And then about a week or so goes by, and I sink into despondency. My writing stinks. My stories all stink. No one is going to want that story or this story. I will be completely rejected. And I spend time in this place, confused. Confused because I usually get positive feedback on my work (from my trusted readers and while in school, from my faculty). I like my stories. Actually, I love my stories because they are a part of me, because I have invested myself so deeply into them.
Dear Editor of Prestigious Literary Magazine,
I have sent my short story titled “Please Give Me a Break” to you in the desperate hopes that you will love this story as much as I do, even if my Bio will not impress the readers of your exclusive and prestigious literary magazine. I read your magazine and my story seems like the kind of story that you publish, but this is really, really hard to tell. You might not think so, but to me, it is. I wouldn’t bother you if I didn’t think my story could be in your magazine. Honest to God.
Justawanna Bea Writer
So how to sink out of this hole that I keep tripping into? I usually “quit” literature for a few days. No, I don’t want to read that stunning new novel by the gorgeous super-writer that everyone keeps talking about as if she lays eggs of gold. I’m going to watch Real Housewives of Beverly Hills instead. I’m going to cook a complicated dinner or scrub the grout in my bathroom. I’m going to put a shot of whiskey in my Michigan apple cider. Leave me alone.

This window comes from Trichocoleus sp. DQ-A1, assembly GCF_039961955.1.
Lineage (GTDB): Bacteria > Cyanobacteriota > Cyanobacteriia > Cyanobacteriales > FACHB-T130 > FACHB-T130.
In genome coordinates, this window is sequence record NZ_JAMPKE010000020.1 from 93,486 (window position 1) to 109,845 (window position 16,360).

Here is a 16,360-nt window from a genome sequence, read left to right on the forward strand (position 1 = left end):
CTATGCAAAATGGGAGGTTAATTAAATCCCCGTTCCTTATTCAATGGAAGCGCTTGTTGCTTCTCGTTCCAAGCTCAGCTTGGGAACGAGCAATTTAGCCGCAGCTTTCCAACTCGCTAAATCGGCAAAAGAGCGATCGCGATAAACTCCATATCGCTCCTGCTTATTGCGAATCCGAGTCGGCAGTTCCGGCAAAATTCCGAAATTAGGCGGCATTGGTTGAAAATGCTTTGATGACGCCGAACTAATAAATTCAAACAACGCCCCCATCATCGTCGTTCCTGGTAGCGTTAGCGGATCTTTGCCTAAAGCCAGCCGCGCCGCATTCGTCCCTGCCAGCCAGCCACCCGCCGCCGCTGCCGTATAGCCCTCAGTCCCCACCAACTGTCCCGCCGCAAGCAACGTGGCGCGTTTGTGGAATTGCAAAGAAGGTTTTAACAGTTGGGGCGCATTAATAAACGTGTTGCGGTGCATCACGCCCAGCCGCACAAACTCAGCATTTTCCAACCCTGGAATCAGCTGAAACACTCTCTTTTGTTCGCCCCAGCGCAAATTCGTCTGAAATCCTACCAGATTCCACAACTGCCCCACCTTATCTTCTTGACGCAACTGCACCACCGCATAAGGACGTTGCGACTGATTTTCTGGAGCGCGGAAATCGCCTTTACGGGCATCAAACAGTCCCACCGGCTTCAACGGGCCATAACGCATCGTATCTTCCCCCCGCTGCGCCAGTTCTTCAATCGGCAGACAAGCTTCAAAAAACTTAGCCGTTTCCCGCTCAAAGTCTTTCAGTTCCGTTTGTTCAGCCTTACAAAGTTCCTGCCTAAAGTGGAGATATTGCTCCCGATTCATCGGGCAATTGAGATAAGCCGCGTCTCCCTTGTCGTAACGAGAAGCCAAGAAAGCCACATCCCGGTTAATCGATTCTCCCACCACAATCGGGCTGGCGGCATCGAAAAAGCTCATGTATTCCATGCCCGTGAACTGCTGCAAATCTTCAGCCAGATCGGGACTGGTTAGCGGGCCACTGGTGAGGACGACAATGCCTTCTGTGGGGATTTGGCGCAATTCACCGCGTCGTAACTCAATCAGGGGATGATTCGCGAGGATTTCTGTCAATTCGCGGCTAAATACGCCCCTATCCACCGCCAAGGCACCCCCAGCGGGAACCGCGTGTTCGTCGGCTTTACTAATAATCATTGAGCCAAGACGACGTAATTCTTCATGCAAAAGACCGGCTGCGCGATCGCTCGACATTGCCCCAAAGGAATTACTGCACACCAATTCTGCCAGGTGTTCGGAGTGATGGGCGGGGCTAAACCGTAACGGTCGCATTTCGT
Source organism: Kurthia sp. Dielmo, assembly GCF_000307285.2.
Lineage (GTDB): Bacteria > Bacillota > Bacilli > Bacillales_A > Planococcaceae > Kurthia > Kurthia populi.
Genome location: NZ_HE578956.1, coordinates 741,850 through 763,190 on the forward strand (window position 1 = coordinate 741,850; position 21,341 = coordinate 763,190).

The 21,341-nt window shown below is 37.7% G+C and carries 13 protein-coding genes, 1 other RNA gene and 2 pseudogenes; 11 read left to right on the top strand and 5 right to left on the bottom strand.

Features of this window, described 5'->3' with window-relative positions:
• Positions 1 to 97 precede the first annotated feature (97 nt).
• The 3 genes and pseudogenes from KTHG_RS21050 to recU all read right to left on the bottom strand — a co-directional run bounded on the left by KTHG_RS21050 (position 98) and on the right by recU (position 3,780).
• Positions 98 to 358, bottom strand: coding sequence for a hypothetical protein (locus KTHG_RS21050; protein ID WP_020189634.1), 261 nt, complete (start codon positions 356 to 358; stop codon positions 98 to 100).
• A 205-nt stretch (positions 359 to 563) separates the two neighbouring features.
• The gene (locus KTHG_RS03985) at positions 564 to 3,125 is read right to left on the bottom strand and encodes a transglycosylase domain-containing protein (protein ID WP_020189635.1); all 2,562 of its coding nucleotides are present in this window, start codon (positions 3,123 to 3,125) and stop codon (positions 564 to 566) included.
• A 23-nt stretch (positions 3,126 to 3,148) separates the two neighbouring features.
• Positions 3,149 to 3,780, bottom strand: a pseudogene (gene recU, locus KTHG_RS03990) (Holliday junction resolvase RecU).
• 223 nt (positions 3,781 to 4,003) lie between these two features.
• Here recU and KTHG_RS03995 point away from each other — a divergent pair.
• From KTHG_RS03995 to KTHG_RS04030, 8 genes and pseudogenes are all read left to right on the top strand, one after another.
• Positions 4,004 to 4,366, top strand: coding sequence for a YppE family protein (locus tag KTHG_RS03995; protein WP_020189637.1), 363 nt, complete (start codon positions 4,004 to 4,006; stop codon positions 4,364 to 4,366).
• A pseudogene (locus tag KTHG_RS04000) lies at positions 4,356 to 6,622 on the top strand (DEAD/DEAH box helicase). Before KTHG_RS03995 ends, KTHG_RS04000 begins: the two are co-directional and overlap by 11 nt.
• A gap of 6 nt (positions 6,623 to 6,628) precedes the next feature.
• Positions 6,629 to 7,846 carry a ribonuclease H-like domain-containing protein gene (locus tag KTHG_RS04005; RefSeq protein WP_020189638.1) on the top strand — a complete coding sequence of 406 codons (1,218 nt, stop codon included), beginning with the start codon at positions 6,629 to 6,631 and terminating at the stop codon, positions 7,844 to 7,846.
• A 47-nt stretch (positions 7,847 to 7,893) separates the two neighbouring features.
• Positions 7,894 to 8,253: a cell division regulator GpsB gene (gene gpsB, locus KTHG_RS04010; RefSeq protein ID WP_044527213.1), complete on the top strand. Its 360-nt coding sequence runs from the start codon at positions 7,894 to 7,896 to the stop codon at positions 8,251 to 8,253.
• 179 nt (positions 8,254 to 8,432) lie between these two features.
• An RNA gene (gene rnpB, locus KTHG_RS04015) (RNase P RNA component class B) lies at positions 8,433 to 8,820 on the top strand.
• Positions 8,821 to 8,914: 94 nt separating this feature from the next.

Eventually, though, I focus back on my work. I get my head wrapped back around the creation of work rather than the publication of my work and I wait for some response. I emotionally distance myself from the story. After all, it’s just one story. You can always write another one. Once I get three or four rejections on a story I pull the story back out and see if it needs to be revised and then I revise it. Then I get more feedback. Revise it again. When it is ready again, I send it back out, hoping it will land this time. Often, a story has landed after this exact process.
And what’s the worst thing that can happen? An editor will just say no. It’s not up to that editor if I keep writing or not, it’s up to me. It’s up to me to put my butt in the chair every morning and work hard on all of those words that need to pile up together into a good story. It’s up to me to keep pushing myself in the study of my craft: reading fiction and craft books, listening to the feedback I get, spending time in contemplation of my stories and revising them, again and again. The only person who can stop me from becoming a better writer is me and since a life of letters is what I want, I’m just going to keep at it.